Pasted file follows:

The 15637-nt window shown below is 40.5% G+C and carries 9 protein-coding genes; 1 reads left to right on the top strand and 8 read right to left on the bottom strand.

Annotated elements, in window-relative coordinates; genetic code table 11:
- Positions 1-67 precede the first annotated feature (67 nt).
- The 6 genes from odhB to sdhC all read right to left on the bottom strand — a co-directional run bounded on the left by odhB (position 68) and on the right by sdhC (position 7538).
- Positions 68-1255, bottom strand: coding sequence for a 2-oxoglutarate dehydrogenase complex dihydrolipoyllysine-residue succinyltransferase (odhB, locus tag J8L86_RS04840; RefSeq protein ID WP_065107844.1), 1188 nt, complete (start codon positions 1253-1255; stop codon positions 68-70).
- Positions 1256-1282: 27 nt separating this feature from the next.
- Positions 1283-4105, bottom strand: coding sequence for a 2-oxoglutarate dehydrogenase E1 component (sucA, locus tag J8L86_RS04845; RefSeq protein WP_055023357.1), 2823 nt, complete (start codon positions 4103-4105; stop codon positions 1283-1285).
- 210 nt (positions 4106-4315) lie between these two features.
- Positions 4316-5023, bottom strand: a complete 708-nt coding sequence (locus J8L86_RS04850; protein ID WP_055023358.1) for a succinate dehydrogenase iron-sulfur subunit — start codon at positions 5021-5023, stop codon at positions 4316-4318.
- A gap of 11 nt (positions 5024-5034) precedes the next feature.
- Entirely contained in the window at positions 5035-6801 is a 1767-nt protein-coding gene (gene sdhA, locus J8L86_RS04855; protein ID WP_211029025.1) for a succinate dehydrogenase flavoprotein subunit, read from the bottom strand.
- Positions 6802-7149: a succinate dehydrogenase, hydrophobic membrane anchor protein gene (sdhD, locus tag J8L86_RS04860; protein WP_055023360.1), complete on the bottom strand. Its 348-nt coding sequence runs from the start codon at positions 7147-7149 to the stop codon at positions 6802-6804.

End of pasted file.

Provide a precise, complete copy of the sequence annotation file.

The 15637-nt window shown below is 40.5% G+C and carries 9 protein-coding genes; 1 reads left to right on the top strand and 8 read right to left on the bottom strand.

Annotated elements, in window-relative coordinates; genetic code table 11:
- Positions 1-67 precede the first annotated feature (67 nt).
- The 6 genes from odhB to sdhC all read right to left on the bottom strand — a co-directional run bounded on the left by odhB (position 68) and on the right by sdhC (position 7538).
- Positions 68-1255, bottom strand: coding sequence for a 2-oxoglutarate dehydrogenase complex dihydrolipoyllysine-residue succinyltransferase (odhB, locus tag J8L86_RS04840; RefSeq protein ID WP_065107844.1), 1188 nt, complete (start codon positions 1253-1255; stop codon positions 68-70).
- Positions 1256-1282: 27 nt separating this feature from the next.
- Positions 1283-4105, bottom strand: coding sequence for a 2-oxoglutarate dehydrogenase E1 component (sucA, locus tag J8L86_RS04845; RefSeq protein WP_055023357.1), 2823 nt, complete (start codon positions 4103-4105; stop codon positions 1283-1285).
- 210 nt (positions 4106-4315) lie between these two features.
- Positions 4316-5023, bottom strand: a complete 708-nt coding sequence (locus J8L86_RS04850; protein ID WP_055023358.1) for a succinate dehydrogenase iron-sulfur subunit — start codon at positions 5021-5023, stop codon at positions 4316-4318.
- A gap of 11 nt (positions 5024-5034) precedes the next feature.
- Entirely contained in the window at positions 5035-6801 is a 1767-nt protein-coding gene (gene sdhA, locus J8L86_RS04855; protein ID WP_211029025.1) for a succinate dehydrogenase flavoprotein subunit, read from the bottom strand.
- Positions 6802-7149: a succinate dehydrogenase, hydrophobic membrane anchor protein gene (sdhD, locus tag J8L86_RS04860; protein WP_055023360.1), complete on the bottom strand. Its 348-nt coding sequence runs from the start codon at positions 7147-7149 to the stop codon at positions 6802-6804.